Can I PAT Test My Own Equipment?

December 12, 2016
Clock Icon 5 min read

We are so reliant on electronics these days that we often forget the dangers they pose: electricity can be an extremely harmful or even deadly force if misused. If equipment becomes faulty, the user and people nearby could be at serious risk of a shock or burn.


What is Portable Appliance Testing?

Portable Appliance Testing (PAT) is necessary for ensuring handheld and portable electronics are consistently safe to use and for ensuring they undergo any necessary maintenance for the insulation. It involves checking the condition of the cable, external casing, and plug exterior and interior, as well as carrying out insulation tests.

pat testing equipment plug

This applies to any portable electrical appliance with a lead and standard 3 pin plug.

Examples of portable appliances include:

  • Power tools.
  • Desk lamps and fans.
  • Vacuum cleaners.
  • Kettles, toasters, coffee makers, etc.
  • Hairdryers, electric razors, irons, etc.
  • Extension leads and adaptors.

Carrying out portable appliance testing is not required by law. However, it is a way of fulfilling the legal need to keep electronics safe for use and well-maintained in the workplace, so it is highly recommended and beneficial.

Although there are no specific frequencies for testing, recommendations range from once every three months to once every four years depending on the level of risk posed by the equipment and how often it’s used.


Can Anyone Do Portable Appliance Testing?

Unless you’re knowledgeable about the inner workings of electrical appliances and are skilled in safely handling them under test conditions, you shouldn’t fiddle with and try to test electronics yourself – you might put yourself or someone else at risk. However, you can still contribute to the portable appliance testing process.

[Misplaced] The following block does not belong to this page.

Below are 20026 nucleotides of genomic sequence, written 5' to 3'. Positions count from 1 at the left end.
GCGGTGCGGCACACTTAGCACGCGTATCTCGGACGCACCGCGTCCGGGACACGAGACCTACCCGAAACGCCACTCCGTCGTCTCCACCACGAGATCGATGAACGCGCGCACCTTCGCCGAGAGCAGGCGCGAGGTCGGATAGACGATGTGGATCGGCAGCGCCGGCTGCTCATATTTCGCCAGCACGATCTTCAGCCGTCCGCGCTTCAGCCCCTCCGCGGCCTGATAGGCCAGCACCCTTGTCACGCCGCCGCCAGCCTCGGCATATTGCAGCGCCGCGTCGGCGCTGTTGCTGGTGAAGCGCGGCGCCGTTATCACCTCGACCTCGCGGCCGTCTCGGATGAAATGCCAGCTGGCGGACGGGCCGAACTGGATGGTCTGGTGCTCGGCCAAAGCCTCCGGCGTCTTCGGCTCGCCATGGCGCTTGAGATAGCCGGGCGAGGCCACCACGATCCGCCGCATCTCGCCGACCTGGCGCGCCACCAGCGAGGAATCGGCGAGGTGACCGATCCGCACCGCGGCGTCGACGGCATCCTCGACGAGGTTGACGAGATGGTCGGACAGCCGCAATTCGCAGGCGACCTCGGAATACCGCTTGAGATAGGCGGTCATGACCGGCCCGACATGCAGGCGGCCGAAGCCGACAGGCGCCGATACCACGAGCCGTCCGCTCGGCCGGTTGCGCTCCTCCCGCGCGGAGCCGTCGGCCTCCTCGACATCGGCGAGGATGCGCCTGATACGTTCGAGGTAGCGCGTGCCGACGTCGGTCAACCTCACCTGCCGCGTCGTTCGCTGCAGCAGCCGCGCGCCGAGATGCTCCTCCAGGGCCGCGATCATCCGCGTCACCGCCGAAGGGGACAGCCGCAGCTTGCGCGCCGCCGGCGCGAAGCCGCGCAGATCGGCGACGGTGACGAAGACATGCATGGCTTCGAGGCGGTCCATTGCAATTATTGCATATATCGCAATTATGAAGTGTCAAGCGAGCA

There are 3 levels of checks that should be carried out on portable appliances; all are essential for the ongoing internal and external maintenance that ensures electricity running through the electronic does not make contact with user.

The 3 levels of PAT checks are:

  • User checks: informal, pre-use inspections carried out by the user before each use.
  • Formal visual inspection: a more thorough check of the appliance, performed periodically.
  • Combined inspection and test: a comprehensive test designed to assess aspects of the equipment that a visual inspection alone cannot.

A certain degree of training is necessary for all these levels – especially for formal visual inspections and combined inspections and tests – which involves more than just reading the accompanying manual that came with the equipment.


User Checks

Anyone who uses portable appliances is qualified to carry out a user check. It simply requires looking at the equipment and its cable and plug before each use to ensure there are no visible faults or hazards.

Although not needed, having some degree of training is ideal as it provides you with sufficient knowledge of what to look out for and of preventative measures.

But mostly it requires common sense, e.g. knowing to not use an appliance that has damaged wiring or burn marks, and to report any identified faults or damage in work equipment to senior staff so it can be sent for repair or replaced.

Examples of what to look for during a user check include:

  • Damage to the supply cable or lead.
  • Damage to the plug.
  • Exposed coloured wires.
  • Damage to the outer cover of the equipment.